In the shops.
A literally colourful mixture is so-called three-grain semolina made from spelt, rye and wheat.
Wholey semolina made from Oberkulmer red grain for your breakfast
We only use Oberkulmer red grain semolina for our Hot Breakfast Bowls. This is a pure spelt semolina. It comes from a particularly high-quality and regionally grown grain variety that is especially rich in fibre, vitamins and minerals.
Oberkulmer red-grain semolina produces fine soft porridges with naturally high protein and fibre content. In contrast to the gluten protein of wheat, the gluten in spelt is better tolerated.
Nutritional values and calories of semolina: So much goodness is in the grains
Semolina is not only delicious, but also healthy. It is naturally rich in protein, low in fat and contains valuable dietary fibre, which serves as food for the good intestinal bacteria and also provides long-lasting satiety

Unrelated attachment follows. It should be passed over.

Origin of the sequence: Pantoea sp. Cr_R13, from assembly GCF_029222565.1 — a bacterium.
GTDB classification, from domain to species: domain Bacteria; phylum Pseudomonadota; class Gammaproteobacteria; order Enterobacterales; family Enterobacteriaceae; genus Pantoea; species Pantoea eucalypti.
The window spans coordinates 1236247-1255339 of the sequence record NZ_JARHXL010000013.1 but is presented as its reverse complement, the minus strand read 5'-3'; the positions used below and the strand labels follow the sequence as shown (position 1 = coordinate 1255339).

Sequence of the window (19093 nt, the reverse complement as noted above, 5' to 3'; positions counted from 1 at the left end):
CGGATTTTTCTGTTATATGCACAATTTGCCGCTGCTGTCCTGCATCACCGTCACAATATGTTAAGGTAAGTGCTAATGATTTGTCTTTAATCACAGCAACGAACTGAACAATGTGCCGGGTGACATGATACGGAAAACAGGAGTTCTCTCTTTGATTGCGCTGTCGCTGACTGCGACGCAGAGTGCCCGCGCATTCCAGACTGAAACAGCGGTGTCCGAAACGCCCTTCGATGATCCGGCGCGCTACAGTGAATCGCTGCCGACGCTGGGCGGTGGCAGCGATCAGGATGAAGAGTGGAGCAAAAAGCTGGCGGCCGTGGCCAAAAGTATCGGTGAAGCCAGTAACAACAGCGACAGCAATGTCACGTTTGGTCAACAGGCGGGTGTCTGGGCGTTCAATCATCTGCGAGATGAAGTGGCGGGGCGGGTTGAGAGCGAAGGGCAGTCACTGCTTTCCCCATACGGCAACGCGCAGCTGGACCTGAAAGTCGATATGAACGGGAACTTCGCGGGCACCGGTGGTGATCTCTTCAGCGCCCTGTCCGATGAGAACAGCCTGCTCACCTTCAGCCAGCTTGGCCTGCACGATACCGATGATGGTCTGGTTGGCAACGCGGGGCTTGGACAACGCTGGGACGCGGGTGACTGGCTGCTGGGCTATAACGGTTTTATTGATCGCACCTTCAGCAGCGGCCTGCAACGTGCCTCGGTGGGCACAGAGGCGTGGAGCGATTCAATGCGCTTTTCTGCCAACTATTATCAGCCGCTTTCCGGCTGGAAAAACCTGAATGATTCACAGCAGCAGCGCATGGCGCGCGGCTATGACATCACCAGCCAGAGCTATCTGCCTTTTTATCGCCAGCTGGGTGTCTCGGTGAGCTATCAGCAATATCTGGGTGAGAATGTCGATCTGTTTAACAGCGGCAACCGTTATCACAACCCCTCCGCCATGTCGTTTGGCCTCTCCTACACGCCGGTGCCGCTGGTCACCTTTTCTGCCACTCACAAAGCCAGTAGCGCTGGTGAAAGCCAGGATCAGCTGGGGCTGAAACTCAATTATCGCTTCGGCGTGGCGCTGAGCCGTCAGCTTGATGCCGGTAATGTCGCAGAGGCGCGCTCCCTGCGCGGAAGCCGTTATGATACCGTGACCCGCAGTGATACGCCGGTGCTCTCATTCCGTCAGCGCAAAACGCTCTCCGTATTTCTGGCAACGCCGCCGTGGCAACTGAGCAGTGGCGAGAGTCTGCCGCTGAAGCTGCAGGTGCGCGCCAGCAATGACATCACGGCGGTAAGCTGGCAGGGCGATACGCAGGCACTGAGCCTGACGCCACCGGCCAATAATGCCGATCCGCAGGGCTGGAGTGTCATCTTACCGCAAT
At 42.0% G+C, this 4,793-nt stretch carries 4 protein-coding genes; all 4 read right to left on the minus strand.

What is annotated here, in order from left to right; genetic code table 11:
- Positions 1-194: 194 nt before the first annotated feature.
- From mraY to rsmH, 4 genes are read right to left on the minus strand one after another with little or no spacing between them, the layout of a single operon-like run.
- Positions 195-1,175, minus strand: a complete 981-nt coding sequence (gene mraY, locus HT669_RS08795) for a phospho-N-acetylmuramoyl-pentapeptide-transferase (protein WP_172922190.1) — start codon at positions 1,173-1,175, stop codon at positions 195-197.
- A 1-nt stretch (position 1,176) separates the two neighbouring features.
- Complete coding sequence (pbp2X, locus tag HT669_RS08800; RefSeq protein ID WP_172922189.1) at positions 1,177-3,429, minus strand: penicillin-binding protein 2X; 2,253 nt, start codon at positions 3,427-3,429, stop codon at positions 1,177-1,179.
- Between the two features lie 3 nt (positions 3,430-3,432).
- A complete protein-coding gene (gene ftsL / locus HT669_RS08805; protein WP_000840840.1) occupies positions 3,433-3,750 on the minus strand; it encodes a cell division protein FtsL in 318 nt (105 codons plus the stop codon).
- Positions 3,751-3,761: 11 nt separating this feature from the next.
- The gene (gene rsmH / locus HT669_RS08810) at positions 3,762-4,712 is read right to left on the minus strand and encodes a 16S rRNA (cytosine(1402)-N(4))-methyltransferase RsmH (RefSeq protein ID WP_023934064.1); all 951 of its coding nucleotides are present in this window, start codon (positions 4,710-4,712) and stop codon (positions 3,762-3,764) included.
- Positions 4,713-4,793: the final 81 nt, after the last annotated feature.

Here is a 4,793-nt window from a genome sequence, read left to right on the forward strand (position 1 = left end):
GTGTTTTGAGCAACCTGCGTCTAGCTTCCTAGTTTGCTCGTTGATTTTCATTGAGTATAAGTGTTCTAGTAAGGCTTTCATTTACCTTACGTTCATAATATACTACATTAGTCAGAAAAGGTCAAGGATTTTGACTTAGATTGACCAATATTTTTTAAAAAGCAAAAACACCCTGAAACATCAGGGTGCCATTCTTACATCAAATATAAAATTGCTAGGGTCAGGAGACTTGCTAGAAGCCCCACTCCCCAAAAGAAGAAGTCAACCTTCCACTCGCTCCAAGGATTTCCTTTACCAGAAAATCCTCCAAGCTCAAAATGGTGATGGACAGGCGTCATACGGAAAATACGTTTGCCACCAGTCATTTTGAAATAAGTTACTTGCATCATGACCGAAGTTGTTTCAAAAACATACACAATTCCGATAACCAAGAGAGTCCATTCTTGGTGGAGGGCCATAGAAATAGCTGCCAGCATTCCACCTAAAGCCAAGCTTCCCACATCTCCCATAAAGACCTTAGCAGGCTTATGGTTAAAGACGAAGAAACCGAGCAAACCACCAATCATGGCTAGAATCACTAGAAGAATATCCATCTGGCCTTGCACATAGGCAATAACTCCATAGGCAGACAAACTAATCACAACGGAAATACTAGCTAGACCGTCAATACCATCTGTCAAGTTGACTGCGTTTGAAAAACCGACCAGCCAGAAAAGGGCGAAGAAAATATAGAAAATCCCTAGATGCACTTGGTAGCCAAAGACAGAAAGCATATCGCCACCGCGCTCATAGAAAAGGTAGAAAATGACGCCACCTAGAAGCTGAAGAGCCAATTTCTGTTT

These are the nutritional values and calories of semolina: 100 grams of uncooked wheat semolina contains about 355 kilocalories, 69 grams of carbohydrates, 12 grams of protein, 6 grams of fibre and 2 grams of fat, and also provides iron, B vitamins, vitamin E, magnesium and potassium.
Give me balast, baby!
The high fibre content in semolina causes it to swell and gain volume when cooked. This is also the reason why even small portions of semolina are filling.
Buy semolina vs. make it yourself
Wheat, spelt and maize semolina can be bought in supermarkets. The more unusual varieties, such as rice or millet semolina, are sold in health food shops or health food shops.